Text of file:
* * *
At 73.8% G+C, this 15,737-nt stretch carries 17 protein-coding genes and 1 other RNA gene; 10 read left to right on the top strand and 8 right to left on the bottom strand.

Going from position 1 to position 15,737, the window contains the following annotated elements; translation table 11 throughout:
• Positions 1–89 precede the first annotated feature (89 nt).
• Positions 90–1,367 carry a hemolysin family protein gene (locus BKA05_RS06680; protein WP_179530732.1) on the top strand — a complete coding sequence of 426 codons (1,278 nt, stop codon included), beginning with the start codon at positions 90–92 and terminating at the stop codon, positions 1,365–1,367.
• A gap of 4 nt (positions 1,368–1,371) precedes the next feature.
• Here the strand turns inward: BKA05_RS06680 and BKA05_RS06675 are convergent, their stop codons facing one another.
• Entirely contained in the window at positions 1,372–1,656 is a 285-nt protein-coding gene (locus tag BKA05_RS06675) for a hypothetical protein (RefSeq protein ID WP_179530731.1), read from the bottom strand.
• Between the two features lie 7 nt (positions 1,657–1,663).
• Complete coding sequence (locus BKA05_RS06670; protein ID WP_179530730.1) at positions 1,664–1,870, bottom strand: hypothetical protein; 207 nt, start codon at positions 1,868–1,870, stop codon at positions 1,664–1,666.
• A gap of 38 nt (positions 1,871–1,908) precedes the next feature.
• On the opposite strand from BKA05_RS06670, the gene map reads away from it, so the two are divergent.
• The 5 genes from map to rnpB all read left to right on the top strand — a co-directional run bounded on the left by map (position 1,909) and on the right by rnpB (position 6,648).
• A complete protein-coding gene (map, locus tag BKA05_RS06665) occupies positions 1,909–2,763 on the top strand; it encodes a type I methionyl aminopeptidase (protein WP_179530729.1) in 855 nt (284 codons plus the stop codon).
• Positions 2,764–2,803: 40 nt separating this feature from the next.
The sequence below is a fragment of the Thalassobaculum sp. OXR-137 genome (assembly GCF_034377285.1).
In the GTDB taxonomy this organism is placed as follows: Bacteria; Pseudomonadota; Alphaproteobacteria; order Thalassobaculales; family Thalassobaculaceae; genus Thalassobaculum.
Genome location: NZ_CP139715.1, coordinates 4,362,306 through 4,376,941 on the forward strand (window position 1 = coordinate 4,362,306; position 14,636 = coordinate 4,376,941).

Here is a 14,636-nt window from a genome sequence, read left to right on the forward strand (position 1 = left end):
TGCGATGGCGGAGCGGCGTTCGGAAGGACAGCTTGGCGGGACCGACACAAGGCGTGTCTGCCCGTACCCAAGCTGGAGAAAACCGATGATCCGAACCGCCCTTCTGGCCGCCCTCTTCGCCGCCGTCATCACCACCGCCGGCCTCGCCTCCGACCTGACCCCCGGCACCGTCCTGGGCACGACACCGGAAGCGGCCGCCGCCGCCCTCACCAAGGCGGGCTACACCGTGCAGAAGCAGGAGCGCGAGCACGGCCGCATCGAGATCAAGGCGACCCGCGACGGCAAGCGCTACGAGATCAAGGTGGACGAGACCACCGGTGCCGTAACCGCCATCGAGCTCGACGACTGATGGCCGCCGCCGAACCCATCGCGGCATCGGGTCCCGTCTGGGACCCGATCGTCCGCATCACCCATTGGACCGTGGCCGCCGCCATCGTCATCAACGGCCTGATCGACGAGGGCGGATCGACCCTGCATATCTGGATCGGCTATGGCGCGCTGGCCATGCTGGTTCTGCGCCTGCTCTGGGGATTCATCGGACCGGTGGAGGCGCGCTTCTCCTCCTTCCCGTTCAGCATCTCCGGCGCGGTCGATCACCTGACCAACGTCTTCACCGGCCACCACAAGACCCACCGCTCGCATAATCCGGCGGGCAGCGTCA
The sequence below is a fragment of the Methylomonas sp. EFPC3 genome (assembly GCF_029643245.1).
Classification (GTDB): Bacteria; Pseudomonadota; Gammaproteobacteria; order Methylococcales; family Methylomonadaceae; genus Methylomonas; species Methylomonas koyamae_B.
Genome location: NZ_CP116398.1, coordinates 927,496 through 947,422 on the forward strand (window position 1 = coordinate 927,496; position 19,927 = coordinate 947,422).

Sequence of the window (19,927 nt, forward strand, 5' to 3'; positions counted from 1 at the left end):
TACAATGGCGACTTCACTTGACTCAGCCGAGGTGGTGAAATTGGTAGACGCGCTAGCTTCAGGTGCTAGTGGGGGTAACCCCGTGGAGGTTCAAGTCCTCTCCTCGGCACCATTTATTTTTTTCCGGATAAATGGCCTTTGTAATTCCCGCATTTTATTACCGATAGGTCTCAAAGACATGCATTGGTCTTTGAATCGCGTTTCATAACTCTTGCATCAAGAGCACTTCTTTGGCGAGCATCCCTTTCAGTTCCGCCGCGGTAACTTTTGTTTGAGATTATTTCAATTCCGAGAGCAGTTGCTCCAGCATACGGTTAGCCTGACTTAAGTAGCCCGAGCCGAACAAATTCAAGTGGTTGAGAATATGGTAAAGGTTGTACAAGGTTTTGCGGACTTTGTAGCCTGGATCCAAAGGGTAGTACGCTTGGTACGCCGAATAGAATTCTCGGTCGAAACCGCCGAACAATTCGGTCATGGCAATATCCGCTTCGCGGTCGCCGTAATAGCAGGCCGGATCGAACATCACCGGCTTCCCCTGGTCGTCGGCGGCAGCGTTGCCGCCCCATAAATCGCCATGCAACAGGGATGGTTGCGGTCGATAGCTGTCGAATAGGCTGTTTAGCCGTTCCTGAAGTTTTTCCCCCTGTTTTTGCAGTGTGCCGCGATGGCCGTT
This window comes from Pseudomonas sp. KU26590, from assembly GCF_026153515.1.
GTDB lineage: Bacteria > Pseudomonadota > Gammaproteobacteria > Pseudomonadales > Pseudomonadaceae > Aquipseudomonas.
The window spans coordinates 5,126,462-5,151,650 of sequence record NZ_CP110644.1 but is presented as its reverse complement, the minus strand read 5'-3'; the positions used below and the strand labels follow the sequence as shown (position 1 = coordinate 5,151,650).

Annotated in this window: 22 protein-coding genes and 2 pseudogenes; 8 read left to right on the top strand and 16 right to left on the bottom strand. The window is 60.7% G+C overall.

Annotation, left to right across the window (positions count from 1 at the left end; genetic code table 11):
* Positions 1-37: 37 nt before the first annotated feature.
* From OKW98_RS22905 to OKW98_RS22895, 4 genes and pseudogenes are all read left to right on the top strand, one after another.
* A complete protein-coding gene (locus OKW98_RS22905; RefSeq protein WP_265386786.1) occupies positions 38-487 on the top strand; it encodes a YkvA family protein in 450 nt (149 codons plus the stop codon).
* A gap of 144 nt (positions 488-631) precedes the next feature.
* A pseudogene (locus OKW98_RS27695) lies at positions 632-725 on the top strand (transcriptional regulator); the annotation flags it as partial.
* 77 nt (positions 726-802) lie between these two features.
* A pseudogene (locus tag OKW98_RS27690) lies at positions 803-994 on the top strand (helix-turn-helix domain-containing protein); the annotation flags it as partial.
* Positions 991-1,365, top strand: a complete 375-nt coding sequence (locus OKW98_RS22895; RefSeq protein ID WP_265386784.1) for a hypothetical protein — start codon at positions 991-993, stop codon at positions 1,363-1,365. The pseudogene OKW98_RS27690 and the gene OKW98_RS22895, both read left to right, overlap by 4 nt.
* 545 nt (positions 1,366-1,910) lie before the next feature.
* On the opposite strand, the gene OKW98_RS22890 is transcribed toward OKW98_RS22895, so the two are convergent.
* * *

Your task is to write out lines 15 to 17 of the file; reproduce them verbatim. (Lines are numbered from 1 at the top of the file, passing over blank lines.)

The sequence below is a fragment of the Thalassobaculum sp. OXR-137 genome (assembly GCF_034377285.1).
In the GTDB taxonomy this organism is placed as follows: Bacteria; Pseudomonadota; Alphaproteobacteria; order Thalassobaculales; family Thalassobaculaceae; genus Thalassobaculum.
Genome location: NZ_CP139715.1, coordinates 4,362,306 through 4,376,941 on the forward strand (window position 1 = coordinate 4,362,306; position 14,636 = coordinate 4,376,941).